This year’s unexpected 20 percent rally in Taiwanese stocks is poised to close a final chapter in the history of its financial markets.
The TAIEX is within 7 percent of its all-time high from 1990, a milestone that analysts have said is likely to be topped next year. Analysts have said that a humming economy should keep adding momentum to the nation’s financial markets, and next month’s presidential and legislative elections should not get in the way.
The TAIEX has risen 50 percent since Tsai Ing-wen (蔡英文) was elected president, despite the nation’s relations with China worsening after she refused to endorse Beijing’s bottom line that both sides belong to “one China” — and Tsai is widely expected to win re-election.
For export-dependent Taiwan, things ultimately circle back to trade. Increased US orders and some Taiwanese companies moving manufacturing back to the nation from China amid government incentives have helped make the nation a surprise trade-dispute winner.
“The relations of the US, China and Taiwan are like a triangle,” Shin Kong Investment Trust Co (新光投信) chairman Quincy Liu (劉坤錫) said. “Many Taiwanese industries and companies are in fact benefiting from the US-China trade war, so it reduces the impact of worsening cross-strait relations.”
Investor focus this year has been on technology, which makes up the bulk of the nation’s stock market. Some thanks go to Apple Inc, whose iPhone sales have improved and powered its shares to record highs, as many component suppliers are based in Taiwan.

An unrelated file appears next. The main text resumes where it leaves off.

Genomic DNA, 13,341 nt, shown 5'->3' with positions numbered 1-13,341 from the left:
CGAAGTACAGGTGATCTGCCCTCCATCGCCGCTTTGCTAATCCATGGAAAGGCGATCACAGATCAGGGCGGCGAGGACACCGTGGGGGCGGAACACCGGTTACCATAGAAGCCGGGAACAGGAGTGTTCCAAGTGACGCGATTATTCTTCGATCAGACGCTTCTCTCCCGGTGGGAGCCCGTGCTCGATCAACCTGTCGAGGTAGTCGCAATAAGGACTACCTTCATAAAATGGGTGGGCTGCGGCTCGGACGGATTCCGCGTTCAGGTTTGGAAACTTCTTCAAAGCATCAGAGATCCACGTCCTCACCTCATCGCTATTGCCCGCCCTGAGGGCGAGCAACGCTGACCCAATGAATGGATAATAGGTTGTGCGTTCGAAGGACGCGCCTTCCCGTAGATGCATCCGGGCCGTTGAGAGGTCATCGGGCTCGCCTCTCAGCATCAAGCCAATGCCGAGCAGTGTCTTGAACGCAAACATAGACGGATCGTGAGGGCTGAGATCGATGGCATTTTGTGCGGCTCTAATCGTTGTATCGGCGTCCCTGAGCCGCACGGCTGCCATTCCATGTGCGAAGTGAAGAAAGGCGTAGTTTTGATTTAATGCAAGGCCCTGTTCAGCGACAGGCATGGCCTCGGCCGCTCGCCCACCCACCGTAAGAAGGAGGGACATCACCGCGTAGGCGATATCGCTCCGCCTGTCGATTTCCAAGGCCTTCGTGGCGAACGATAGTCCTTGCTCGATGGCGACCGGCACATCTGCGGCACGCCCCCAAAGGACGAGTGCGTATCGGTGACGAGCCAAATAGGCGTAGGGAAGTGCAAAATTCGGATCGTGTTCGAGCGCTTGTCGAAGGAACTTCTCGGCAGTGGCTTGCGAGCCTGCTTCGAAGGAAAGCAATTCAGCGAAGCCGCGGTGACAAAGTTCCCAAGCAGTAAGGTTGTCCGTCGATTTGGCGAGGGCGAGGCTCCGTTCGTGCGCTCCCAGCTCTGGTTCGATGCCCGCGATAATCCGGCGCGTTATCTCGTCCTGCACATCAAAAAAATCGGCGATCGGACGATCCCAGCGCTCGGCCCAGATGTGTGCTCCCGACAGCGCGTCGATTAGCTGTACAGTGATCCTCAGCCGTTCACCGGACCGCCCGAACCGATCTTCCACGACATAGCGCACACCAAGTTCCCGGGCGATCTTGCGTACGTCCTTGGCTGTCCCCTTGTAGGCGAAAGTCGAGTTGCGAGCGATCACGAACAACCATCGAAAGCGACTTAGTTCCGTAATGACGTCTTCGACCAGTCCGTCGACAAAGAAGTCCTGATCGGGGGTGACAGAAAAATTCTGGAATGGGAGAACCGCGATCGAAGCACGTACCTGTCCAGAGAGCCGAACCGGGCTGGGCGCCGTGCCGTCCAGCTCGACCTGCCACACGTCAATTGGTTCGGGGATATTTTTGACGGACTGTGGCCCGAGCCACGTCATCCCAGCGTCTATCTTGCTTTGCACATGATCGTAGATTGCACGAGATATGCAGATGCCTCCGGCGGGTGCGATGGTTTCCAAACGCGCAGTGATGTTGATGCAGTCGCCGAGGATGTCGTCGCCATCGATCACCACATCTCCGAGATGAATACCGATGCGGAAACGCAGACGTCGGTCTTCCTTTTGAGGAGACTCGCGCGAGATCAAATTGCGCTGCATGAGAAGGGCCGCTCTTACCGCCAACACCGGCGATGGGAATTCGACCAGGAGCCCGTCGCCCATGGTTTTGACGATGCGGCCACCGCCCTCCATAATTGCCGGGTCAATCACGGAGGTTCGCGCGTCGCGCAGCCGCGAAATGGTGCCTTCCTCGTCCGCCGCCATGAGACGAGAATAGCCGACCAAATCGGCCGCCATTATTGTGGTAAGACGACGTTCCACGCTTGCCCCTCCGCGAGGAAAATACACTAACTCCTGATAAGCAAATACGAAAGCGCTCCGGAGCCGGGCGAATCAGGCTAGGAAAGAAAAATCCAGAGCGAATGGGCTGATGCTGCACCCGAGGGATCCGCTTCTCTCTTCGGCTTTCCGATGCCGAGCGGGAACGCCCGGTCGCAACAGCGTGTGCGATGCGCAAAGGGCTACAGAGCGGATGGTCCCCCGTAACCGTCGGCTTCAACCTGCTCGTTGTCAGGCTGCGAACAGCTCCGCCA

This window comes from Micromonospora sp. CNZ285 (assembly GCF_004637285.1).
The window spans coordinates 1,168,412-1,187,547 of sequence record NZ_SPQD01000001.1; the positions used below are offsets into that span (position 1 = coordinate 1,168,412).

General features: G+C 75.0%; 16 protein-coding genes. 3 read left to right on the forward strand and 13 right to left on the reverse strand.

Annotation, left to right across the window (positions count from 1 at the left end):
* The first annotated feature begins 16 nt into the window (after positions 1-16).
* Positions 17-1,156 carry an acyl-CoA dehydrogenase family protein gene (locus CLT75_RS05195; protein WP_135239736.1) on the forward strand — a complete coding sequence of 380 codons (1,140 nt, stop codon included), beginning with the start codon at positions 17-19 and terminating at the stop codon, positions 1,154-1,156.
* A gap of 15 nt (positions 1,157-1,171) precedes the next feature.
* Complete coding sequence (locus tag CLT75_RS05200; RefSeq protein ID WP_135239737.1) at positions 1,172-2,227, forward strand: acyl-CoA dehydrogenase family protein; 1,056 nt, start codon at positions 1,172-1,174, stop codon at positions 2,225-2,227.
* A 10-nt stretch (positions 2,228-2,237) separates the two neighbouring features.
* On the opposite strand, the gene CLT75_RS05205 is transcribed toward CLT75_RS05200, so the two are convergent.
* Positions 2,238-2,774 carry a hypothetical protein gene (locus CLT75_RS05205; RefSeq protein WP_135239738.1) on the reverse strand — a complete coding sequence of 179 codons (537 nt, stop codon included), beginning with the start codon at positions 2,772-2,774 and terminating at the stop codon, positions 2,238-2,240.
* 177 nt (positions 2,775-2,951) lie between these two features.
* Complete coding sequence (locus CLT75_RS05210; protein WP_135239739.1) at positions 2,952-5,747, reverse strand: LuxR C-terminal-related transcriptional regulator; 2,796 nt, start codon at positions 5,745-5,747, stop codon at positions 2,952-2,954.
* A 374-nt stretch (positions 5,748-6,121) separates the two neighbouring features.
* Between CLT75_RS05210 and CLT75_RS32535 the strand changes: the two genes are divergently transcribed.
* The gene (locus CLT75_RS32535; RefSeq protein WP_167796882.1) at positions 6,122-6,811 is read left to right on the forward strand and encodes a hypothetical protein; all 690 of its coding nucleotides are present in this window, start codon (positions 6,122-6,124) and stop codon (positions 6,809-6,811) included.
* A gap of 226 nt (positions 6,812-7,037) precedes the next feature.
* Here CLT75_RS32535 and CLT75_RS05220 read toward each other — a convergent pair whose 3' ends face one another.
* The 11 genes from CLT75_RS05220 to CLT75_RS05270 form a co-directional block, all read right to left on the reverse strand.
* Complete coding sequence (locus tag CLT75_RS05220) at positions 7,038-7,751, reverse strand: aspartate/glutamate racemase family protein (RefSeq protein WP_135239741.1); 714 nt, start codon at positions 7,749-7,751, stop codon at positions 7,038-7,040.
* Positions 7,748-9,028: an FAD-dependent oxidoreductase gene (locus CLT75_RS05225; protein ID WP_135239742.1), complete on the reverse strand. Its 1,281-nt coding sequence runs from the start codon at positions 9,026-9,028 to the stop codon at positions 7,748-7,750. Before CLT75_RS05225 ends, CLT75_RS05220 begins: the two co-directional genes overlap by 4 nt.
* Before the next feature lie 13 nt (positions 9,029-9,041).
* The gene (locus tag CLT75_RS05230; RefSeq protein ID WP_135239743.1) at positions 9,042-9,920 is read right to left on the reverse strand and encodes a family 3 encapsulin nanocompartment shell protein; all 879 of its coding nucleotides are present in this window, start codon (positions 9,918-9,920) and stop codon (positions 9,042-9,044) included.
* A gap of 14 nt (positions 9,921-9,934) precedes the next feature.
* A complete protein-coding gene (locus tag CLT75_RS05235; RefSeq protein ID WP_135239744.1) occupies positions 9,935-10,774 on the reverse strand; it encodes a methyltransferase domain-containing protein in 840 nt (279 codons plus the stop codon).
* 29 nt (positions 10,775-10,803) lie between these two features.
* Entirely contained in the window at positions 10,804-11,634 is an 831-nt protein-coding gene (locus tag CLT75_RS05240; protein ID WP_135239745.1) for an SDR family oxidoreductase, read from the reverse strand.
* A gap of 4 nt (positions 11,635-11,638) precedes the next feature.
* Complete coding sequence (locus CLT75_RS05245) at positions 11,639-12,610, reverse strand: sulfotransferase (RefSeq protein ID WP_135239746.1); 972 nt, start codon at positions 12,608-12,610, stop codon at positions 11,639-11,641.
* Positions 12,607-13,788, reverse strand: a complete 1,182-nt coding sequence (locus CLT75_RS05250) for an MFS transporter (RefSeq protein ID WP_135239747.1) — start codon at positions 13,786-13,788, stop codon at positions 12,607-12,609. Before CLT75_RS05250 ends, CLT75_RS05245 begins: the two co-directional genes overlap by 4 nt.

“There has been a strong inflow into the technology sector, driven by optimism” about the iPhone, UBS Securities Pte Ltd Taipei branch analyst William Dong (董成康) said.
The just-starting wireless transition to 5G has also been attracting investors to Taiwanese stocks, with the liquidity likely to continue supporting the market next year, he added.
The nation’s stocks — which, according to the Financial Supervisory Commission, are 40 percent-owned by foreign investors, up from 30 percent a decade ago — are in a much different place than 30 years ago.
The TAIEX doubled in both 1987 and 1988, nearly did so in 1989 and jumped 30 percent in the opening six weeks of 1990, a several-year surge that occurred as the New Taiwan dollar strengthened on foreign inflows after dropping its peg to the US currency. After the TAIEX’s bubble burst, the index plunged 80 percent in eight months.
“There were only retail investors back then,” Capital Investment Management Corp (群益投顧) chairman Andrew Tsai (蔡明彥) said.
The factor attracting foreign capital to the nation has been the steady economic growth during Tsai’s term. The government also recently raised economic forecasts for this year and next, and growth has been quickest of the so-called Asian Tigers, which include recession-hit Hong Kong. The outperformance has helped reverse last year’s net equities selling by foreigners.
Taiwanese stocks have also historically been income producers, with TAIEX components having about a 4 percent dividend yield over the past few years. That is among the world’s highest and an increasingly attractive metric for foreign investors, as trillions of dollars of government debt sports negative yields. That is not expected to change, as this year’s policy easing by central banks is poised to continue next year.
“If global interest rates are still low next year, the TAIEX with a 4 percent dividend yield is key to investors,” JPMorgan Asset Management Taiwan Ltd (摩根資產管理) global market strategist Agnes Lin (林雅慧) said, but added that her concern is that Taiwanese stocks are not cheap, despite projections of double-digit percentage earnings growth next year.
The TAIEX — which yesterday ended down 0.28 percent after its latest 29-year closing high a day earlier — has traded of late at the highest price-to-earnings levels in five years versus both the Shanghai Composite Index and the MSCI Asia Pacific Index.
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